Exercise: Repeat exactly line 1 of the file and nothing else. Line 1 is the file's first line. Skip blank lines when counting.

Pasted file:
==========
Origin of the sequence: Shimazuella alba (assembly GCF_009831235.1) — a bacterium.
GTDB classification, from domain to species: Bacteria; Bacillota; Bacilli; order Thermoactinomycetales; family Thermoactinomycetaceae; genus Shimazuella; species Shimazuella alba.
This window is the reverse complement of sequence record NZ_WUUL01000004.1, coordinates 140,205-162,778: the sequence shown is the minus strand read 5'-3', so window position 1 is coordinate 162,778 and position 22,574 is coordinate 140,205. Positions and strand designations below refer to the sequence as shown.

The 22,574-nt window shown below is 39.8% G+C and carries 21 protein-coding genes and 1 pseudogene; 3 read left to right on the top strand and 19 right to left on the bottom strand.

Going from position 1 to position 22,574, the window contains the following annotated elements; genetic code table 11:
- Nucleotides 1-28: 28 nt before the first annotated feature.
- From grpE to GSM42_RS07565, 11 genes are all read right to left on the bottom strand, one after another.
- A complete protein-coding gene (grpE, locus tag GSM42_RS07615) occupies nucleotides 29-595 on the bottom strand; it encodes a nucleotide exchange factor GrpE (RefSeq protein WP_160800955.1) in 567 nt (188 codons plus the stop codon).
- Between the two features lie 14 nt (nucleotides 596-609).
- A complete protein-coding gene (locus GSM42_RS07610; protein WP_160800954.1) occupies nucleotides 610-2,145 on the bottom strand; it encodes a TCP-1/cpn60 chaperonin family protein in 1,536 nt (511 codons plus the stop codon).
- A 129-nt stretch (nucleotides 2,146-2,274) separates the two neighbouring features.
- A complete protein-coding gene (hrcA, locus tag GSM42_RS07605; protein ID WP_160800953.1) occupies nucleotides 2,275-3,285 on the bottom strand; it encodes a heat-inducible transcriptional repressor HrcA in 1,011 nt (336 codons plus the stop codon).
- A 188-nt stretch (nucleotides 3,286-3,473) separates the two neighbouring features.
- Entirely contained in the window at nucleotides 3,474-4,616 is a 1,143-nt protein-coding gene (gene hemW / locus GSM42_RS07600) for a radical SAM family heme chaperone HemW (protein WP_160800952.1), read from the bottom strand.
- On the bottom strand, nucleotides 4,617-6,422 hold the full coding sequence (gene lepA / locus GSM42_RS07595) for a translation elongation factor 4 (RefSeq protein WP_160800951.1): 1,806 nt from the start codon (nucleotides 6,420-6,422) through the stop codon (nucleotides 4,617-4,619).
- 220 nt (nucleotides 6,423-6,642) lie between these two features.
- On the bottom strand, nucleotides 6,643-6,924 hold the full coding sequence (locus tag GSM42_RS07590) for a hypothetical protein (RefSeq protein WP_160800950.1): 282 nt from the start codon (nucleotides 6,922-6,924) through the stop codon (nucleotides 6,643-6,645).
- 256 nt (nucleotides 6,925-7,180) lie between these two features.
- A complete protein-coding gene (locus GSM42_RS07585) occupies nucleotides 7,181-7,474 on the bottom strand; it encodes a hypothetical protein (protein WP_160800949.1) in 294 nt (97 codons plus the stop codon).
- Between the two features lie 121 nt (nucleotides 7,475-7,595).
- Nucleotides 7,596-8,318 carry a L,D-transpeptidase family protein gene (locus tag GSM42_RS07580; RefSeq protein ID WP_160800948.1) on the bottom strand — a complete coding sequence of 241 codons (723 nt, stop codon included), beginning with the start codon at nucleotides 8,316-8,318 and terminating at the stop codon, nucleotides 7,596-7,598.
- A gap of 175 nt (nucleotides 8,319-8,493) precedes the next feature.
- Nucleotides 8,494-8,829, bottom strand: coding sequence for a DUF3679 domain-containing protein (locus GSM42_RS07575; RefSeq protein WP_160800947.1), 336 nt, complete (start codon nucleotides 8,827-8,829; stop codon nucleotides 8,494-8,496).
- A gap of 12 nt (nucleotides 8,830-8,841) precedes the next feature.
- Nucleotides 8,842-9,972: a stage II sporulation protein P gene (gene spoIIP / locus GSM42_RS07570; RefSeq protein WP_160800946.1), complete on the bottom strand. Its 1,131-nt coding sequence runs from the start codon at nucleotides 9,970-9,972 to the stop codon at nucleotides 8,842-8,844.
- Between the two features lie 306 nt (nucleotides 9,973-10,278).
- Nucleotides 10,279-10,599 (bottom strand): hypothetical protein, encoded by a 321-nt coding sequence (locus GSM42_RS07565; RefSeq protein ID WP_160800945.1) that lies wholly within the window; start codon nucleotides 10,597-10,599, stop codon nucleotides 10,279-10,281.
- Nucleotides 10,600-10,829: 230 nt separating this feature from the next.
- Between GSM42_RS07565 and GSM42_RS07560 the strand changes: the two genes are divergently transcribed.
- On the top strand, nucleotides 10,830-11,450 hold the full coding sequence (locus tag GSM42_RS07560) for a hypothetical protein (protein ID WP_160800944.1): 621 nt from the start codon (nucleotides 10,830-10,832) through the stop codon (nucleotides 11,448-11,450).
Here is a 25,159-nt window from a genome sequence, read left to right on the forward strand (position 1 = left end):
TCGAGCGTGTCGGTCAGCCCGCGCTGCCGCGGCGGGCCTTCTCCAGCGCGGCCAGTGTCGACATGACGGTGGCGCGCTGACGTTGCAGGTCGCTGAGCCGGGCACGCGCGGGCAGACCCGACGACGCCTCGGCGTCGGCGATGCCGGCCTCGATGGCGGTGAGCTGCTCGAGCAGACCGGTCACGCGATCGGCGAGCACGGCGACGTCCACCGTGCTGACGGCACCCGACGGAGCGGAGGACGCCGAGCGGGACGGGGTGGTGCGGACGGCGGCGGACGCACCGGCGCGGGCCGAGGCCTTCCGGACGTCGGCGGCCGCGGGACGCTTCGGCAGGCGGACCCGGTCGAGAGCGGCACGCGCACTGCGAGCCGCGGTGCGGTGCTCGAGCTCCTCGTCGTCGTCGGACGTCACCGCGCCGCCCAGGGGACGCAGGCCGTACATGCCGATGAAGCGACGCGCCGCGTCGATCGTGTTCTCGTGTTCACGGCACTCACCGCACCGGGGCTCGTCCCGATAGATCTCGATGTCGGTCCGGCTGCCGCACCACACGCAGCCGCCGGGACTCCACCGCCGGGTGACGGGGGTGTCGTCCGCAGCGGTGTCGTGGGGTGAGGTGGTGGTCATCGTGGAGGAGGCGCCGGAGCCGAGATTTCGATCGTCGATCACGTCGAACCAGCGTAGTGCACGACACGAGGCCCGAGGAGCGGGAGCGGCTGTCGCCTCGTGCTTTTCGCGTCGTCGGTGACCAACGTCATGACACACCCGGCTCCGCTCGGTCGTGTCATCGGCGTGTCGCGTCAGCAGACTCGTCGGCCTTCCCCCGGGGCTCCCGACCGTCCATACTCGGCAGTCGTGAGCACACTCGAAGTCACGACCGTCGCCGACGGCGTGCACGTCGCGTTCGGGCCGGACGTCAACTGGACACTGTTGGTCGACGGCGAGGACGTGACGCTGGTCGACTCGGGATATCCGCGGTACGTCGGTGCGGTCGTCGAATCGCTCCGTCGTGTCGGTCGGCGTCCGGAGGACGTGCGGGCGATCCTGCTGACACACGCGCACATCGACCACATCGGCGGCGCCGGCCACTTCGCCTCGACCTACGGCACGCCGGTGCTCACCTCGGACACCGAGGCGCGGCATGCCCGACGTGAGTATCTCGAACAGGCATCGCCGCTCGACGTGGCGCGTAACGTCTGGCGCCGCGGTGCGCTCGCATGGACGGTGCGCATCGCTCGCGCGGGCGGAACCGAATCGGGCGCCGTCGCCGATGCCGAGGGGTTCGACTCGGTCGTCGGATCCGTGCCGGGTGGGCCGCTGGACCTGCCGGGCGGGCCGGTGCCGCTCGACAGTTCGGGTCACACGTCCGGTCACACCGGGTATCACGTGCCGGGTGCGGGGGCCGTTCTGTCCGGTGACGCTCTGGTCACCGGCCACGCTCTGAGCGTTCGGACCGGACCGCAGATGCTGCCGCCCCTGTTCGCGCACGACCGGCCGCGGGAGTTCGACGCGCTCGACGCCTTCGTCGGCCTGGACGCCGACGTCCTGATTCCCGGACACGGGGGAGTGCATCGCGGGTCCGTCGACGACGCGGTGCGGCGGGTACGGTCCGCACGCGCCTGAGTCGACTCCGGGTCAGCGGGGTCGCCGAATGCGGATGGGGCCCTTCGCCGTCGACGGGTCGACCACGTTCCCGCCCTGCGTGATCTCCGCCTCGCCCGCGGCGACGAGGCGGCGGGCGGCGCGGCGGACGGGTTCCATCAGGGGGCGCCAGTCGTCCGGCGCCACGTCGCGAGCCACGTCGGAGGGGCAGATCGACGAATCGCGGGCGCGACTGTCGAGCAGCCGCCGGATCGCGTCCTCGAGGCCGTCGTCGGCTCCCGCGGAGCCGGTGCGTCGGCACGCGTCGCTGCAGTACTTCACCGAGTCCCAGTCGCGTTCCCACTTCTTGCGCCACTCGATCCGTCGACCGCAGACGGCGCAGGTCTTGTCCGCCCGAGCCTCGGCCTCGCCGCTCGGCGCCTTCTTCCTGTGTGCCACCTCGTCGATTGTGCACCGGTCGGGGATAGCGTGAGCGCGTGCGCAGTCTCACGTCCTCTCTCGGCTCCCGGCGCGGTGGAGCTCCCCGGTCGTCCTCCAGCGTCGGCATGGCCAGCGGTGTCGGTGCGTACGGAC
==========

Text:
Origin of the sequence: Shimazuella alba (assembly GCF_009831235.1) — a bacterium.